Have you ever thought that depending on a smell, individuals are more or less likely to spend money? If one is in the field of real estate, this certainly is a popular theory that is often put into practice. Whether it be some fresh flowers in the living room in Spring or some honey ham in the oven in the Winter, sellers and agents frequently attempt to create as much of the being home atmosphere and appeal for prospective buyers as possible.
A recent study enacted in a home-decor store in Switzerland found that the type of scent was a strong determinant for how much money someone was willing to spend. The following results were obtained:
- Orange - $62.44 average amount spent
- No scent - $50.50
- Orange-basil-green tea - $47.37
What has been determined is that the more complex the smell, the less likely an individual is to spend a great deal of money and are less likely to spend a great deal of time in the store. This can be applied to real estate as well, where very specific smells at an open house, for example, distract the potential buyer from solely concentrating on the one important decision; whether or not they could envision themselves living in the home. As it turns out, in these unique situations where specific smells are involved, the brain subconsciously dedicates time and energy to figuring out what the aroma is. Professor Eric Spangenberg, the Dean of the College of Business at Washington State University mentioned, They are not there to process the smells. They are there to process whether this is a place they want to live. You need to think, 'What scent will buyers associate with this environment?' It must be simple and positive and congruent."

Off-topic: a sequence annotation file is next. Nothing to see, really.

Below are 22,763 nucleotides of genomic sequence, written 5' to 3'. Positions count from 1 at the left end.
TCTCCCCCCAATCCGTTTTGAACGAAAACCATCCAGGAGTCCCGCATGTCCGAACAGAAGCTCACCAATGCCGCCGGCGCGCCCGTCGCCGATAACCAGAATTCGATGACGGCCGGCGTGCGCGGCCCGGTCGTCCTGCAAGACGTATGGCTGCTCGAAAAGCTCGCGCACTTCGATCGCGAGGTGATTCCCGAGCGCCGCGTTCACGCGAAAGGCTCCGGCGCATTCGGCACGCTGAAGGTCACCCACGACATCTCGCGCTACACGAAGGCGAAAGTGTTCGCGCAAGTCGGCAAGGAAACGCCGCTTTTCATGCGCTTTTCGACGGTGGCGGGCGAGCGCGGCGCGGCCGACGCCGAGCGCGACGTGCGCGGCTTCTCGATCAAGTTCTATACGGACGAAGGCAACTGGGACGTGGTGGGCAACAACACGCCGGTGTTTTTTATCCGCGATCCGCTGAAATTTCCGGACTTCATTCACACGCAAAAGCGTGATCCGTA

It is imperative that the scent used also strongly associates itself with the home and its surroundings. For example, a home on the beach may not be the most ideal place to feature a cedar scent. In fact, based on his research, Spangenberg determined that the superior smells to bring out the best in buyers at a home are far more simple yet still incredibly pleasing:
- Green Tea
As it was proven in the store in Switzerland, however, when some of these above scents are combined people were less likely to continue spending. Therefore, confusing combinations are not the way to go, neither are the following, according to Spangenberg:
- Gourmet Foods
- Chocolate-Chip Cookies
- Various Baked Goods
So whenever organizing your next open house, home showing, or even when just entertaining friends and family, try to target the smells that are distinct and not too overpowering. Non artificial scents are also a plus, so having fresh pine branches, picked lavender, mint leaves and more have a far more influential and lasting impact on ones overall impression.
More Information: The Wall Street Journal